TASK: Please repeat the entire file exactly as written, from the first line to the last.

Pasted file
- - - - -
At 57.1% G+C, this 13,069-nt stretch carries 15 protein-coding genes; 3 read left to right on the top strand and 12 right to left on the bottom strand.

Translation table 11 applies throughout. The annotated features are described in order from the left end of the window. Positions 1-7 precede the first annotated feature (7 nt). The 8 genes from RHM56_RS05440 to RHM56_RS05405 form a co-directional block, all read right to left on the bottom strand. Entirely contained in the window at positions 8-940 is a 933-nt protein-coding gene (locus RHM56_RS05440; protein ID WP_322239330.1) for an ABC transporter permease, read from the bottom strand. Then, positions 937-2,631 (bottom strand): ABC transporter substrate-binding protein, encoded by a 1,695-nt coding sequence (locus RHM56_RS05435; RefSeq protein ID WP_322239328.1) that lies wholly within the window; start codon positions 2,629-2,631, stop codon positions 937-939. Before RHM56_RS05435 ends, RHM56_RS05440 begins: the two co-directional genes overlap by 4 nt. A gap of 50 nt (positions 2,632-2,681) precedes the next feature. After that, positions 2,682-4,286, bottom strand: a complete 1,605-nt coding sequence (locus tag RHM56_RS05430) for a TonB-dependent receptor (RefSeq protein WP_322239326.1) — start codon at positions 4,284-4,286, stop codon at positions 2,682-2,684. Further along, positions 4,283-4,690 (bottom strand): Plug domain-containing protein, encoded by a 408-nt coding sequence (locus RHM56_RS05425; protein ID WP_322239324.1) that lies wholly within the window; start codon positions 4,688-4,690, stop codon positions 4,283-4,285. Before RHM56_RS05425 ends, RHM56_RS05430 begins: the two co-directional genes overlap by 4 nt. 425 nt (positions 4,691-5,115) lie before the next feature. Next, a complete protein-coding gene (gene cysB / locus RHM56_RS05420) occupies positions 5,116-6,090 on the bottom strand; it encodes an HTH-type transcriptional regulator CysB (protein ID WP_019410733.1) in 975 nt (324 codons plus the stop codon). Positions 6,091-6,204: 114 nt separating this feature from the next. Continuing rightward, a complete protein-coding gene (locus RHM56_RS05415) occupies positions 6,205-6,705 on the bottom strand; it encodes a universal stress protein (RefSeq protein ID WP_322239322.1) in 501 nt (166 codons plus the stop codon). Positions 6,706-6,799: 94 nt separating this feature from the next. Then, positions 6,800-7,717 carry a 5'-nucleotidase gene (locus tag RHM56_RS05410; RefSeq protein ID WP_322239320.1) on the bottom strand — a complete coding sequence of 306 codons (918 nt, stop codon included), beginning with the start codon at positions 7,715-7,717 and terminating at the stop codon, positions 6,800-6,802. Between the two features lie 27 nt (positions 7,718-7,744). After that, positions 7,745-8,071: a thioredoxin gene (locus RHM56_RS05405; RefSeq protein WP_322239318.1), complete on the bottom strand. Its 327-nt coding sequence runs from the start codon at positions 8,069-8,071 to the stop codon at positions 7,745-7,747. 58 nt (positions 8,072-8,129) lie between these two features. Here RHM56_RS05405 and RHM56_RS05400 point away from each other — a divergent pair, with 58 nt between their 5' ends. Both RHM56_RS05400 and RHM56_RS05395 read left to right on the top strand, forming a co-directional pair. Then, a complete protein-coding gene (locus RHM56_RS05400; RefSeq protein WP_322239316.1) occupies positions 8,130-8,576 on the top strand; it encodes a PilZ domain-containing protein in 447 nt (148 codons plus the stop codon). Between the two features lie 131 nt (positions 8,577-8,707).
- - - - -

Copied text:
At 57.1% G+C, this 13,069-nt stretch carries 15 protein-coding genes; 3 read left to right on the top strand and 12 right to left on the bottom strand.

Translation table 11 applies throughout. The annotated features are described in order from the left end of the window. Positions 1-7 precede the first annotated feature (7 nt). The 8 genes from RHM56_RS05440 to RHM56_RS05405 form a co-directional block, all read right to left on the bottom strand. Entirely contained in the window at positions 8-940 is a 933-nt protein-coding gene (locus RHM56_RS05440; protein ID WP_322239330.1) for an ABC transporter permease, read from the bottom strand. Then, positions 937-2,631 (bottom strand): ABC transporter substrate-binding protein, encoded by a 1,695-nt coding sequence (locus RHM56_RS05435; RefSeq protein ID WP_322239328.1) that lies wholly within the window; start codon positions 2,629-2,631, stop codon positions 937-939. Before RHM56_RS05435 ends, RHM56_RS05440 begins: the two co-directional genes overlap by 4 nt. A gap of 50 nt (positions 2,632-2,681) precedes the next feature. After that, positions 2,682-4,286, bottom strand: a complete 1,605-nt coding sequence (locus tag RHM56_RS05430) for a TonB-dependent receptor (RefSeq protein WP_322239326.1) — start codon at positions 4,284-4,286, stop codon at positions 2,682-2,684. Further along, positions 4,283-4,690 (bottom strand): Plug domain-containing protein, encoded by a 408-nt coding sequence (locus RHM56_RS05425; protein ID WP_322239324.1) that lies wholly within the window; start codon positions 4,688-4,690, stop codon positions 4,283-4,285. Before RHM56_RS05425 ends, RHM56_RS05430 begins: the two co-directional genes overlap by 4 nt. 425 nt (positions 4,691-5,115) lie before the next feature. Next, a complete protein-coding gene (gene cysB / locus RHM56_RS05420) occupies positions 5,116-6,090 on the bottom strand; it encodes an HTH-type transcriptional regulator CysB (protein ID WP_019410733.1) in 975 nt (324 codons plus the stop codon). Positions 6,091-6,204: 114 nt separating this feature from the next. Continuing rightward, a complete protein-coding gene (locus RHM56_RS05415) occupies positions 6,205-6,705 on the bottom strand; it encodes a universal stress protein (RefSeq protein ID WP_322239322.1) in 501 nt (166 codons plus the stop codon). Positions 6,706-6,799: 94 nt separating this feature from the next. Then, positions 6,800-7,717 carry a 5'-nucleotidase gene (locus tag RHM56_RS05410; RefSeq protein ID WP_322239320.1) on the bottom strand — a complete coding sequence of 306 codons (918 nt, stop codon included), beginning with the start codon at positions 7,715-7,717 and terminating at the stop codon, positions 6,800-6,802. Between the two features lie 27 nt (positions 7,718-7,744). After that, positions 7,745-8,071: a thioredoxin gene (locus RHM56_RS05405; RefSeq protein WP_322239318.1), complete on the bottom strand. Its 327-nt coding sequence runs from the start codon at positions 8,069-8,071 to the stop codon at positions 7,745-7,747. 58 nt (positions 8,072-8,129) lie between these two features. Here RHM56_RS05405 and RHM56_RS05400 point away from each other — a divergent pair, with 58 nt between their 5' ends. Both RHM56_RS05400 and RHM56_RS05395 read left to right on the top strand, forming a co-directional pair. Then, a complete protein-coding gene (locus RHM56_RS05400; RefSeq protein WP_322239316.1) occupies positions 8,130-8,576 on the top strand; it encodes a PilZ domain-containing protein in 447 nt (148 codons plus the stop codon). Between the two features lie 131 nt (positions 8,577-8,707).